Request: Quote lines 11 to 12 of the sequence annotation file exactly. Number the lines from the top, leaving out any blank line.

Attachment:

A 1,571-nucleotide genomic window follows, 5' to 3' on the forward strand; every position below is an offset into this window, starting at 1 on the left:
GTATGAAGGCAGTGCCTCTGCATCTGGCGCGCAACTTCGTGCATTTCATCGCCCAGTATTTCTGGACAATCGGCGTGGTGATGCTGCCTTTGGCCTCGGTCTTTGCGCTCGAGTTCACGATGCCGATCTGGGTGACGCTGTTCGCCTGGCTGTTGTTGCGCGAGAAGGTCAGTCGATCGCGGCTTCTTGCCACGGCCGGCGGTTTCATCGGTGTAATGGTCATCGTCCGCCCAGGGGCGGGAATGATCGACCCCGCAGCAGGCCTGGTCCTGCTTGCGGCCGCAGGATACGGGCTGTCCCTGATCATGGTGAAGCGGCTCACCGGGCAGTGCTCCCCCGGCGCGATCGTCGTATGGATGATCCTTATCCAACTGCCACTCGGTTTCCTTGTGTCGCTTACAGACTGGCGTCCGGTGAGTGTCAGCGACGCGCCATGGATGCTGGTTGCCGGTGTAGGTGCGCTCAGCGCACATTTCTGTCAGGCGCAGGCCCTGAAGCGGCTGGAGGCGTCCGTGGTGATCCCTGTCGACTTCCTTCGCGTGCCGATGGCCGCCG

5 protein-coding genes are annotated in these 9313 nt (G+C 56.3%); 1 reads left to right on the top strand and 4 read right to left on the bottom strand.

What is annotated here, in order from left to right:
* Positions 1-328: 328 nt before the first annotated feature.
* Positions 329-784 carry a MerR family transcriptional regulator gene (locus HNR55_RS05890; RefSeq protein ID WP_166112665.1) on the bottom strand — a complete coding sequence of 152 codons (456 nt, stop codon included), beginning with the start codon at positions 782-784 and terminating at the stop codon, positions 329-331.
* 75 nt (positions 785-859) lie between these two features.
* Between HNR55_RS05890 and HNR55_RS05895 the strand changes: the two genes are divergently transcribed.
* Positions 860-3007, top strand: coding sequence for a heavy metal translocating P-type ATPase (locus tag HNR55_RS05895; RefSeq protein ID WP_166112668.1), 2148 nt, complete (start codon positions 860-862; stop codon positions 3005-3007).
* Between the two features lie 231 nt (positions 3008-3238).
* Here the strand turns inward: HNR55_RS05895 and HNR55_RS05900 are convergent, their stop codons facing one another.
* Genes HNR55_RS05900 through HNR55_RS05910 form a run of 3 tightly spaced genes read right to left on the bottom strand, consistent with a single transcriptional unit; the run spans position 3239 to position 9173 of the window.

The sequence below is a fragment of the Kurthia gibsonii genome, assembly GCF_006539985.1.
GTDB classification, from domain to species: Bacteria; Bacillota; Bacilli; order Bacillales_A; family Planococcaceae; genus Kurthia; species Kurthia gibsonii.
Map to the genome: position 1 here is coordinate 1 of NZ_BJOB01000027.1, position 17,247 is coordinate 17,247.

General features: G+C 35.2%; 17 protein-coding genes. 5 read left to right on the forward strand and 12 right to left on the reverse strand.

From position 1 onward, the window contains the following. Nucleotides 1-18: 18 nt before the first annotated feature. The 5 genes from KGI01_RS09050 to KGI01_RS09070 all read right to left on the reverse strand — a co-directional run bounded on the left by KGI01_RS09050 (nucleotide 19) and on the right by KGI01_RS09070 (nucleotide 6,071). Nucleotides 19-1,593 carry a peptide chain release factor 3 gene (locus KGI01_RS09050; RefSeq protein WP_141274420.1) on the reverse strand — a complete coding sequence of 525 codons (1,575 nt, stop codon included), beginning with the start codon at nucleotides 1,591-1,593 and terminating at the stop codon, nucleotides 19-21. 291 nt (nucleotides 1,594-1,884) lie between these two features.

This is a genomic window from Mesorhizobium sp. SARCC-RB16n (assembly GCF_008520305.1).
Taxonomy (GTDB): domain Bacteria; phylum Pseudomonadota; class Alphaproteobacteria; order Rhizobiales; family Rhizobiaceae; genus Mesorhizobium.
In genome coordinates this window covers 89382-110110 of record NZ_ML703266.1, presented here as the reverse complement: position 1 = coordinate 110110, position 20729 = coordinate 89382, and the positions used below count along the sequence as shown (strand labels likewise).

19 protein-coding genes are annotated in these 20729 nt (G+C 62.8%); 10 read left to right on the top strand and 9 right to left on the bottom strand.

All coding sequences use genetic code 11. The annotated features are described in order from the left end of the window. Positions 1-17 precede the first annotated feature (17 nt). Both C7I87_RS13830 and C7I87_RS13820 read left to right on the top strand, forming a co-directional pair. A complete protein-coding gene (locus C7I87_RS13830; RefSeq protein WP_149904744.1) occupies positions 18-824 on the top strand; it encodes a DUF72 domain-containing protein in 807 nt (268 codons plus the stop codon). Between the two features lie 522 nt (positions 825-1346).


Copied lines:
* Here the strand turns inward: HNR55_RS05895 and HNR55_RS05900 are convergent, their stop codons facing one another.
* Genes HNR55_RS05900 through HNR55_RS05910 form a run of 3 tightly spaced genes read right to left on the bottom strand, consistent with a single transcriptional unit; the run spans position 3239 to position 9173 of the window.